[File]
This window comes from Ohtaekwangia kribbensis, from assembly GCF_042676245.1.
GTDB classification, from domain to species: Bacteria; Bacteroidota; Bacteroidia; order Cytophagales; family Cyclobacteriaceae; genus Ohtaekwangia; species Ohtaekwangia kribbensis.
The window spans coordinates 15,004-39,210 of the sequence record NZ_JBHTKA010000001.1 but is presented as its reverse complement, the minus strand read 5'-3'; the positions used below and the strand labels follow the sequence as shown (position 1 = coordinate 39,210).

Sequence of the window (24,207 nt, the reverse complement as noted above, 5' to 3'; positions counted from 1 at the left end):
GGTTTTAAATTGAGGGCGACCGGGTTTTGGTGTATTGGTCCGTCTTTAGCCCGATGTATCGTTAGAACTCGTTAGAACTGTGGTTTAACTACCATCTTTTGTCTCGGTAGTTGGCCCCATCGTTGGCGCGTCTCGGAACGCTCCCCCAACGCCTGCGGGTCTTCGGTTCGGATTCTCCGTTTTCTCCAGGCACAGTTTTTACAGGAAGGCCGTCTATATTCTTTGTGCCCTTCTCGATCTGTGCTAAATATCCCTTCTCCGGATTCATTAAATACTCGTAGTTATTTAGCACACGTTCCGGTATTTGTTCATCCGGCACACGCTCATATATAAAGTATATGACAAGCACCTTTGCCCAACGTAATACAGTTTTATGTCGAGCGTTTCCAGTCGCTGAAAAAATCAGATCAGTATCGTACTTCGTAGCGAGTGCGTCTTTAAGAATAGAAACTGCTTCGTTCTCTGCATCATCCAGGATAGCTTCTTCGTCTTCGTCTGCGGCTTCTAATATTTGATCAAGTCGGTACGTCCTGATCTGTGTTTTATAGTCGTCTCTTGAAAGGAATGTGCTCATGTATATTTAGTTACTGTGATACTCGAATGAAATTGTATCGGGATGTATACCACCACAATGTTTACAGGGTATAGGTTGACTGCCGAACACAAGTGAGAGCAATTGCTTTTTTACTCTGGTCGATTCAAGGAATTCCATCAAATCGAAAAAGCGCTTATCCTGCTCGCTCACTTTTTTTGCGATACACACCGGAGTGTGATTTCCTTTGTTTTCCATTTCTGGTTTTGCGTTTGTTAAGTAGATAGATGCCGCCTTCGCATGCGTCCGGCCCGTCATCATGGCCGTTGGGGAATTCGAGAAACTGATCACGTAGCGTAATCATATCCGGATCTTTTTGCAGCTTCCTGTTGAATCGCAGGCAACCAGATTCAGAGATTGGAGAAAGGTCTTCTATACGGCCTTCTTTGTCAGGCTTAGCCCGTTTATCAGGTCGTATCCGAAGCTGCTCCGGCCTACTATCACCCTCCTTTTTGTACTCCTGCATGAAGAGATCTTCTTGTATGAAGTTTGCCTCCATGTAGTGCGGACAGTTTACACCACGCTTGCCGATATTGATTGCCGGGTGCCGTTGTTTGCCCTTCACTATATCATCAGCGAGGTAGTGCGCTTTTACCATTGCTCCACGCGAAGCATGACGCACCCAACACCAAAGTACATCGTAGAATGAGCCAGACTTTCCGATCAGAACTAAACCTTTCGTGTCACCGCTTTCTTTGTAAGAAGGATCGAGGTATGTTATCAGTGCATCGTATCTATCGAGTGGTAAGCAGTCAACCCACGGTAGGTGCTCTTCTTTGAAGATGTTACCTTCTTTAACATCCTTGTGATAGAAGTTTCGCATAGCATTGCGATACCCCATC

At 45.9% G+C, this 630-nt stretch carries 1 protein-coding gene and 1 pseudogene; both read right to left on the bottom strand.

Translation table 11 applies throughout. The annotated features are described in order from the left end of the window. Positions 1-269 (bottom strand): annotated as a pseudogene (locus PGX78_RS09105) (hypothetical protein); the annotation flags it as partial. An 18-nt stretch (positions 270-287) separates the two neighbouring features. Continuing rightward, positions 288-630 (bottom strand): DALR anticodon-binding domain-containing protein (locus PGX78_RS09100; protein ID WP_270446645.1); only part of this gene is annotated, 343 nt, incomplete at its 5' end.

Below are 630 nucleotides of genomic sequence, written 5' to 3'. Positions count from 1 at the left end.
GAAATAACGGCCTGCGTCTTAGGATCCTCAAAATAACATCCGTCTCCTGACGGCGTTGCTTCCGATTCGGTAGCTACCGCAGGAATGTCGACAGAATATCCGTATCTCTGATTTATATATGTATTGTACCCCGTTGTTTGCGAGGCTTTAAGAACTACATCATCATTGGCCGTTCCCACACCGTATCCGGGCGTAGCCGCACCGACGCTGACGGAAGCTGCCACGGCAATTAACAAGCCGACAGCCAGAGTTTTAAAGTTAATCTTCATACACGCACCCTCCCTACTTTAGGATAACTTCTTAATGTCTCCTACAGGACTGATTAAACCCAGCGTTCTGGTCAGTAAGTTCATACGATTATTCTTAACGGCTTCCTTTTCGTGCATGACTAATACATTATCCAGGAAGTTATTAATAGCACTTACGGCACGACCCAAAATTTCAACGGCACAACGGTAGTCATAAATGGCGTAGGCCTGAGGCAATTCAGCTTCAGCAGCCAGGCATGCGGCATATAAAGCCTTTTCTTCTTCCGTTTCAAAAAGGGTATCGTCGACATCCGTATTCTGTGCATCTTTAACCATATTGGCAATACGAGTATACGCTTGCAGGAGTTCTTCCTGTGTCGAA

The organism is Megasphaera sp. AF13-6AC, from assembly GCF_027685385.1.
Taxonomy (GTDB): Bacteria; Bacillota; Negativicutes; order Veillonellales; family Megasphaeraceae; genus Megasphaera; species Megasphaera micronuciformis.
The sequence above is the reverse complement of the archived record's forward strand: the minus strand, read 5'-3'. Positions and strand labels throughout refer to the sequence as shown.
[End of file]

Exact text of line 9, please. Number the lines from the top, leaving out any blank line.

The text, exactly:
GAAATAACGGCCTGCGTCTTAGGATCCTCAAAATAACATCCGTCTCCTGACGGCGTTGCTTCCGATTCGGTAGCTACCGCAGGAATGTCGACAGAATATCCGTATCTCTGATTTATATATGTATTGTACCCCGTTGTTTGCGAGGCTTTAAGAACTACATCATCATTGGCCGTTCCCACACCGTATCCGGGCGTAGCCGCACCGACGCTGACGGAAGCTGCCACGGCAATTAACAAGCCGACAGCCAGAGTTTTAAAGTTAATCTTCATACACGCACCCTCCCTACTTTAGGATAACTTCTTAATGTCTCCTACAGGACTGATTAAACCCAGCGTTCTGGTCAGTAAGTTCATACGATTATTCTTAACGGCTTCCTTTTCGTGCATGACTAATACATTATCCAGGAAGTTATTAATAGCACTTACGGCACGACCCAAAATTTCAACGGCACAACGGTAGTCATAAATGGCGTAGGCCTGAGGCAATTCAGCTTCAGCAGCCAGGCATGCGGCATATAAAGCCTTTTCTTCTTCCGTTTCAAAAAGGGTATCGTCGACATCCGTATTCTGTGCATCTTTAACCATATTGGCAATACGAGTATACGCTTGCAGGAGTTCTTCCTGTGTCGAA